Food Culture

My apartment is occupied almost exclusively by Togolese people. They speak Ewe, are christian, eat differantly, and are like me- strangers in a strange land. They are always calling me out to the center courtyard area where everyone eats Togoalese food every night together.  I have heard that usually the last thing to change in an immigrents lifestyle after moving to a new place, is the food. Someone can live in a new country for 20 years, and still want to make their own dishes from home. (I could live here forever and I would never under my own volition pound corn for an  hour with a wooden morter and pestle, in order to eat gloppy polenta, for example.) For me the food is pretty similar to Burkina food, but for them its totally differant. Reflecting the differance in climate, there is more plantain, more palm oil and more pepper, less boabob leaves and less cooscoos.
The Togolese food rituals keep the people of my little apartment connected to eachother, and in celebration of their own country. Because I live here too, I just participate in the little Togo celebration every night too. I Just came in from eating a mountain of fufu with 12 people.  Fufu isnt a food from around here. It is a coastal West African dish that grows on you but is a bit weird to eat. Think mashed potatoes mixed with flour and water to get it stickier. Really its cassava pounded for an hour and served with soup. People who love it, (almost all Ghanains, Togalies, and Nigerians) really love it.
The wonderful thing about fufu is that it is a community food. It is one of the foods that you really cant eat in any way except the traditional african way- One huge bowl, lots of people, no spoons. It takes a lot of work to make fufu, so it is not something people make for themselves alone. Compaired to the lonely american food culture of eating in the car or alone in front of a TV, food is a celebration here. Everyone is together.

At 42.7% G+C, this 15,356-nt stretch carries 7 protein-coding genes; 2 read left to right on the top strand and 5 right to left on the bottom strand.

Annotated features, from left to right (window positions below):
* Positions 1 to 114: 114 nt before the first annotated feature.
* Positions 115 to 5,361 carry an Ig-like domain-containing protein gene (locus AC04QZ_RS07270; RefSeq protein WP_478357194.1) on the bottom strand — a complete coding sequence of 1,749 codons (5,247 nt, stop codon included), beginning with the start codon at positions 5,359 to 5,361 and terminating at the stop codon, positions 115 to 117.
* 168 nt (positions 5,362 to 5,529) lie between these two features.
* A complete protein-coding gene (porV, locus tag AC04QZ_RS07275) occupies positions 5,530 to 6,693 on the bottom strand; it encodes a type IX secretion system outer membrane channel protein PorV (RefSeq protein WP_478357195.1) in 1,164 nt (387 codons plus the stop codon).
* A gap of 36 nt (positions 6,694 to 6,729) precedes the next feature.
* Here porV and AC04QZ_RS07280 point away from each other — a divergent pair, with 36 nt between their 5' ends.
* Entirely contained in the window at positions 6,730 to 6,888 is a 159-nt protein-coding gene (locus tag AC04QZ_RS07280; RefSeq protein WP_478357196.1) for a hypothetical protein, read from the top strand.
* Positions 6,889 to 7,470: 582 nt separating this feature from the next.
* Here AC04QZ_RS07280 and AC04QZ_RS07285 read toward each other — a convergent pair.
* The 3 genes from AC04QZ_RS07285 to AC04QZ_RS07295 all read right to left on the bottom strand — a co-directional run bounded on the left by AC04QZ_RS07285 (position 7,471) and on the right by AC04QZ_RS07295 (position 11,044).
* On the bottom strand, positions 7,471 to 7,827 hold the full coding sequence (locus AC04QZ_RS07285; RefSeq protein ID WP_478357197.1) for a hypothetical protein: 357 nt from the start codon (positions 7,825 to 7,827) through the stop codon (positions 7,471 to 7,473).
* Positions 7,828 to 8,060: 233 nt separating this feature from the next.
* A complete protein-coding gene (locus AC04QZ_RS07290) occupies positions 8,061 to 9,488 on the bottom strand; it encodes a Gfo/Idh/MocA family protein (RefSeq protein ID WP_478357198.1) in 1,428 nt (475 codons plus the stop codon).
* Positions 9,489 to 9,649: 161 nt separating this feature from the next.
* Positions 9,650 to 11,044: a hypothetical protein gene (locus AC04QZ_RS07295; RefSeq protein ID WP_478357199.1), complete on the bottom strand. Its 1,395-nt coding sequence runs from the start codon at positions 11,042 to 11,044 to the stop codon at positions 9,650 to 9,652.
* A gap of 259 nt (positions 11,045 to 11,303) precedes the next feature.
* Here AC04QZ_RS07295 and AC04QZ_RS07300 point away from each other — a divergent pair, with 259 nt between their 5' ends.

My Togalise friends also come and sit in my room sometimes. I might be reading a book or painting, and they will just come in  and hang out. Often they arent even talking. I love it, but still havent worked up the courage to do the same in their rooms. In my western culture, you need a reason to just show up and sit in someone elses room uninvited. But here privacy isnt such a noble and important thing to protect.


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One response to “Food Culture

  1. Brett Poirier

    I am loving your blogs (and photos) so keep them coming! Great insights for someone never having been there and unlikely to ever get there…..

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